Clybourne Park is, at least in theory, an urbanist’s ideal night at the theater.
Having opened on Broadway in April, after premiering off-Broadway in 2010, the play tackles white flight and gentrification. In the three years since it was written, Clybourne Park has also been produced in Washington, D.C., San Francisco, Los Angeles, Chicago and London, where it won an Olivier award. Its 52-year-old white playwright, Bruce Norris, has won a Pulitzer and a Tony award for Best Play.
Prominent critics, such as Frank Rich in New York magazine, have praised it as an incisive depiction of race relations in America. The New York Times’ Ben Brantley writes, “The very structure of ‘Clybourne Park’ posits the idea of a nation (and even a world) trapped in a societal purgatory of ineptitude and anxiety.”
From a theatrical perspective, the play might tell universal truths. To an urbanist, however, it touches on them only from a very narrow perspective. The implication of Clybourne Park is that fear of change in cities is all about race, and racial animosity is only nominally less severe than it was 50 years ago. Be the latter as it may, the former is not always the case.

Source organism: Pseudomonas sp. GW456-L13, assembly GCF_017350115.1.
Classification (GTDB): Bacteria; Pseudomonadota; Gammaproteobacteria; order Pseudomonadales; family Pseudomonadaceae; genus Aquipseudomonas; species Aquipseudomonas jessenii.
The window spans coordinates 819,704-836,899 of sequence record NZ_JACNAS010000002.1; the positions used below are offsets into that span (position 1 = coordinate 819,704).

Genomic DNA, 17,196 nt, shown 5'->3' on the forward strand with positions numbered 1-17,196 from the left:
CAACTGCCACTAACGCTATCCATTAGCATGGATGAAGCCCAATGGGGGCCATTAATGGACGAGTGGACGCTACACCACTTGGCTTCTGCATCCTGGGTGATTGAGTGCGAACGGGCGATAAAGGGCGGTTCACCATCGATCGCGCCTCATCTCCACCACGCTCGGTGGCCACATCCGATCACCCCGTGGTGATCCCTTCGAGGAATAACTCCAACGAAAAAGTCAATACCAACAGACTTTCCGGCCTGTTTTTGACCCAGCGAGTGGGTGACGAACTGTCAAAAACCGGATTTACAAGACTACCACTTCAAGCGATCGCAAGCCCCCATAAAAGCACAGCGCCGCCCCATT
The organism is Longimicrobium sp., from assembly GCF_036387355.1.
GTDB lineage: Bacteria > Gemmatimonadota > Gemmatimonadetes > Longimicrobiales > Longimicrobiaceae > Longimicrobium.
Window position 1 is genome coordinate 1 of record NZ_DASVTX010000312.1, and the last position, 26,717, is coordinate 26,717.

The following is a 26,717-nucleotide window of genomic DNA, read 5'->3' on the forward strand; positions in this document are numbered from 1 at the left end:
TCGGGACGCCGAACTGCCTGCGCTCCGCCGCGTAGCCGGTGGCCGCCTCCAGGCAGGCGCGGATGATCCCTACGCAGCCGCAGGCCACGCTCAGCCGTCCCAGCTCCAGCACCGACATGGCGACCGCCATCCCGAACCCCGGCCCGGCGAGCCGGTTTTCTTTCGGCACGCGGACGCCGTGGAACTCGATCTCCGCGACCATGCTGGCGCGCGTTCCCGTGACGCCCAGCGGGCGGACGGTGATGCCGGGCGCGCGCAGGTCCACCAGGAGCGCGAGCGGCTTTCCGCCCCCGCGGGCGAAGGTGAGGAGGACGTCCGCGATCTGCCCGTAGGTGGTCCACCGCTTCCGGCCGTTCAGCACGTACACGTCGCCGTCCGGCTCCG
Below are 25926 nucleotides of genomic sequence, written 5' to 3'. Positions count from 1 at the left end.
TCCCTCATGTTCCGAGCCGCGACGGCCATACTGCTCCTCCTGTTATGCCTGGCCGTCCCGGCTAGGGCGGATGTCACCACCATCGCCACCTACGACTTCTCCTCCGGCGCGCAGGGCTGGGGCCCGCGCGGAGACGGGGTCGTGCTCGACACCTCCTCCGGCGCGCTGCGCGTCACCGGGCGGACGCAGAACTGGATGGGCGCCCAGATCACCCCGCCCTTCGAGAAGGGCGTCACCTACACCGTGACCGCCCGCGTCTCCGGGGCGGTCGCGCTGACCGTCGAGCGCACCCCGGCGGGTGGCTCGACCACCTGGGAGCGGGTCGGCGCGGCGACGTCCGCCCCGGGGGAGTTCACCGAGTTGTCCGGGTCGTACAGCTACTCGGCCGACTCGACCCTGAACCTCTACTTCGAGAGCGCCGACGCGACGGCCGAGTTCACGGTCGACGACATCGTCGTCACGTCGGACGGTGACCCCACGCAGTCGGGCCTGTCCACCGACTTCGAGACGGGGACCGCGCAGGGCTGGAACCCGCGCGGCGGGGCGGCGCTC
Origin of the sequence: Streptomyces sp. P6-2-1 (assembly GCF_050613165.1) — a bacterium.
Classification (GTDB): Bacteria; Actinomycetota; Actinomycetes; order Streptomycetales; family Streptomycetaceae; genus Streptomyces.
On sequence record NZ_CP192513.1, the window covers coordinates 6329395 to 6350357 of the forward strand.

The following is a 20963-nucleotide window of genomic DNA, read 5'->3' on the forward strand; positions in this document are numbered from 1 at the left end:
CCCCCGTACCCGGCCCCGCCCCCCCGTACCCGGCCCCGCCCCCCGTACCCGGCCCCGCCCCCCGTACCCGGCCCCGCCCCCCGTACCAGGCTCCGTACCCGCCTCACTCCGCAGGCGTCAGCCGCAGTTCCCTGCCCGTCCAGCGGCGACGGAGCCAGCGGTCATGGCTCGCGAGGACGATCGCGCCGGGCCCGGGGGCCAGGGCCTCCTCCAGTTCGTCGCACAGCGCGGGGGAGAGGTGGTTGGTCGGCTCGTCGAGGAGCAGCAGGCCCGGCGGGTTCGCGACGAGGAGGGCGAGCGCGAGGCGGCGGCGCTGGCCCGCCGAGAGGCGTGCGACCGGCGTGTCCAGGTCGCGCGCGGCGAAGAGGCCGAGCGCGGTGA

The play’s first act takes place in 1959, in the home of a white couple who are planning to sell their modest house in the titular Clybourne Park, an imaginary Chicago neighborhood, to a black family. This is the other side of A Raisin in the Sun, Lorraine Hansberry’s 1959 play that depicts a black family intending to move on up to a white neighborhood, but is instead offered a bribe from the local community association to stay put. In Clybourne Park, we meet the awkward white family that is selling their house, against the wishes of some of their neighbors. Karl, the sanctimonious neighbor who wants to bribe the black family, comes over to try dissuading the couple from selling. He even tries to enlist their black maid in the effort.
Clybourne Park picks up where Lorraine Hansberry’s A Raisin in the Sun left off.
In Act Two, set in 2009, we meet Lena, the niece of the black woman who bought that same house. Lena grew up in the neighborhood after it deteriorated into a ghetto, and now she is watching it rebound. She, her husband Kevin and a white gay man named Kenneth come over to the house — now decayed and covered in graffiti — to convince Steve and Lindsey, a white couple who just bought it, to change their renovation plans. Steve and Lindsey intend to gut the house and rebuild a taller, bigger one in its place.